While fishing with her parent on July 19, 10 year old Katelyn Turner of Charlotte landed a huge king mackerel that was more than twice her age and outweighed her too. Even though the odds were stacked against her, young Katelyn listened to the coaching of her parents, Mark and Michelle Turner, and eventually wore out the big king and led it within gaff range where her mom snagged it. Several hours later, Katelyn’s big king would pull the scales at Ocean Crest Pier to 56 pounds and 15 ounces.
The Turner’s fishing trip was supposed to be a simple family outing for Mark, Michele, and Katelyn while her brother, Jackson, was away at Surf Camp. Mark and Michelle hoped that Katelyn would catch her first dolphin on the trip. Little did they know the big surprise waiting for them.
The Turners got off to a leisurely start and Mark quickly caught some large pogies for bait just outside the mouth of the Cape Fear River in front of Bald Head Island. With bait secured, Mark turned the family boat, Jaw Breaker, a 27 foot Contender named after Katelyn’s grandfather who had been a dentist, towards the Horseshoe, an area of broken rocky bottom and small ledges about 28 miles offshore and just west of Frying Pan Shoals. This is an area familiar to Mark Turner as he used to fish it often during the summer months with his dad, who passed away last year, and he felt there would be some hungry fish willing to bite.
“This was to be just a fun family fishing trip while Katelyn’s brother Jackson was away at surf camp,” Mark said.
“We were hoping Katelyn could catch her first dolphin and figured the Horseshoe would be the closest place in that had a pretty good chance of that happening. We hoped we would see some flying fish too, but the plan was to enjoy a relaxed easy morning of fishing. We wanted to fish for a few hours and head back in to watch the Long Bay Artificial Reef Association sink the Capt. David Knight Barge on AR 430.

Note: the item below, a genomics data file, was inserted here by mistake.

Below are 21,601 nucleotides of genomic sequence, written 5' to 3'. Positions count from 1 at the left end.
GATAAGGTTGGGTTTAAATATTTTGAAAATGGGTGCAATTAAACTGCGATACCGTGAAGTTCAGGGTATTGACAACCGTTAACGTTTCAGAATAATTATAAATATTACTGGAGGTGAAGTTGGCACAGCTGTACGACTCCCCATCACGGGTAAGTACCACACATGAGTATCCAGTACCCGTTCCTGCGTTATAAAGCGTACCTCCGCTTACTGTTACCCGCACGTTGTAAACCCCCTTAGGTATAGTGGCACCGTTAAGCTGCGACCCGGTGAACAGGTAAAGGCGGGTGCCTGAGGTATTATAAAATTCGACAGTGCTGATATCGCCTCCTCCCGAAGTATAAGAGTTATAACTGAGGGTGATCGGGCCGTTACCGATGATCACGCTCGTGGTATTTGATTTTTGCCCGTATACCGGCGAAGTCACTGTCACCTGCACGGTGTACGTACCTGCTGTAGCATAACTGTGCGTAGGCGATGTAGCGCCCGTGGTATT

“This was a bit of a sentimental trip too as my dad and I had some good times and caught a lot of fish at the Horseshoe over the years and this was our first family fishing trip there since he passed away,” Mark said. “I can’t help but believe he was watching over us and smiling, especially when Katelyn caught the big king.”
Mark said the action was hot as soon as they arrived and they caught a mixture of fish, including several sharks that approached 150 pounds. Right after catching a 20 pound false albacore, they had just gotten all the lines back out when something hit the long rigger and began burning it down. Mark said the fish was screaming the reel as line disappeared, but Katelyn stayed cool and helped her mom clear the other lines before picking up the bent rod. The fish may have slowed a little by then, but the reel was still howling as it took line.
“We didn’t see the strike, so we didn’t know what it was except it was strong and fast,” Mark said. “I had to turn the boat to chase it and at one time we were on plane. It made one long run and didn’t really slow much until near the end of the fight. I was thinking it was probably a 60 pound class wahoo that had moved in with the bait and warm water.”
Mark was pretty close on the 60 pound class part, but he missed the species completely. It was a short fat king, not a long skinny wahoo, even though it had the speed and endurance normally associated with wahoo. The big king was 57 1/2 inches long and 25 1/4 inches in girth.
“I’m so proud of Katelyn,” Mark said. “She handled the rod and reel like a pro the whole fight. It took a while, but finally she led the big king to the boat and Michele stuck it with a gaff. When I looked at it and saw how big it was, I stuck it again before we drug it over the side. It would have been a shame to lose that nice fish from falling off a gaff, especially after Katelyn had fought it so well.
“I don’t think Katelyn realized how big it was when we first got it in, but Michele and I were real excited for her,” Mark said. “She has since realized it is a big deal and has picked a spot on our fishing wall for her citation and picture. An added bonus for her is that it made her brother Jackson, who loves to fish, really jealous.”
The big king hit a large live pogy fished on the surface with a green duster. Katelyn was using an Ugly Stik rod, with a Penn International II LT 12 reel that was spooled with green Ande 20 pound test line.
NOTE: Research from king mackerel tournaments show that most large king mackerel are females and are pretty old. Because some fish are longer and thinner and some are shorter and fatter, the relationship of length and weight to age isn’t exact, but a rough comparative table prepared by examining otoliths (ear bones) of tournament caught kings indicates that king mackerel that exceed 50 inches in length or 40 pounds generally are 20 years old or older.